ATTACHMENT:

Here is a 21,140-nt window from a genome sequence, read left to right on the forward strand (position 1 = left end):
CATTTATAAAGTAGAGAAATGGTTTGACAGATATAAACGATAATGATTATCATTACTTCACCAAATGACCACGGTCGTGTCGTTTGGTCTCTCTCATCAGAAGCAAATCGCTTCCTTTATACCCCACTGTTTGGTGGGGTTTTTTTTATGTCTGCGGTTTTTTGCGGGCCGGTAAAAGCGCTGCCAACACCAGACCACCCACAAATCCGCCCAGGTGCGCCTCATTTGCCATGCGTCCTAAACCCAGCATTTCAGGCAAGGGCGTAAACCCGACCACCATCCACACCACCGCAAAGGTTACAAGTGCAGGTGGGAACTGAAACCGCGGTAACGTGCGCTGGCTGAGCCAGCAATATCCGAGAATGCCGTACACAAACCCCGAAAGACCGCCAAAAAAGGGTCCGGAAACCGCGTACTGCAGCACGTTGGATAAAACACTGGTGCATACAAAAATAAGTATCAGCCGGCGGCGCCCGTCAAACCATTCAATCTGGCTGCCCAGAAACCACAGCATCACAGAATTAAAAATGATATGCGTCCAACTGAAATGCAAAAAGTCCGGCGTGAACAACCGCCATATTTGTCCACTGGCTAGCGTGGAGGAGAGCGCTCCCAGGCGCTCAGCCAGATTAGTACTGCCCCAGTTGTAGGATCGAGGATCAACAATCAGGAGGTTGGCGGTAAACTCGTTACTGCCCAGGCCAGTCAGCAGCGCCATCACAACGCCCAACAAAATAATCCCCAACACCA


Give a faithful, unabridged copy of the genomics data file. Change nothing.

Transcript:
Here is a 21,140-nt window from a genome sequence, read left to right on the forward strand (position 1 = left end):
CATTTATAAAGTAGAGAAATGGTTTGACAGATATAAACGATAATGATTATCATTACTTCACCAAATGACCACGGTCGTGTCGTTTGGTCTCTCTCATCAGAAGCAAATCGCTTCCTTTATACCCCACTGTTTGGTGGGGTTTTTTTTATGTCTGCGGTTTTTTGCGGGCCGGTAAAAGCGCTGCCAACACCAGACCACCCACAAATCCGCCCAGGTGCGCCTCATTTGCCATGCGTCCTAAACCCAGCATTTCAGGCAAGGGCGTAAACCCGACCACCATCCACACCACCGCAAAGGTTACAAGTGCAGGTGGGAACTGAAACCGCGGTAACGTGCGCTGGCTGAGCCAGCAATATCCGAGAATGCCGTACACAAACCCCGAAAGACCGCCAAAAAAGGGTCCGGAAACCGCGTACTGCAGCACGTTGGATAAAACACTGGTGCATACAAAAATAAGTATCAGCCGGCGGCGCCCGTCAAACCATTCAATCTGGCTGCCCAGAAACCACAGCATCACAGAATTAAAAATGATATGCGTCCAACTGAAATGCAAAAAGTCCGGCGTGAACAACCGCCATATTTGTCCACTGGCTAGCGTGGAGGAGAGCGCTCCCAGGCGCTCAGCCAGATTAGTACTGCCCCAGTTGTAGGATCGAGGATCAACAATCAGGAGGTTGGCGGTAAACTCGTTACTGCCCAGGCCAGTCAGCAGCGCCATCACAACGCCCAACAAAATAATCCCCAACACCA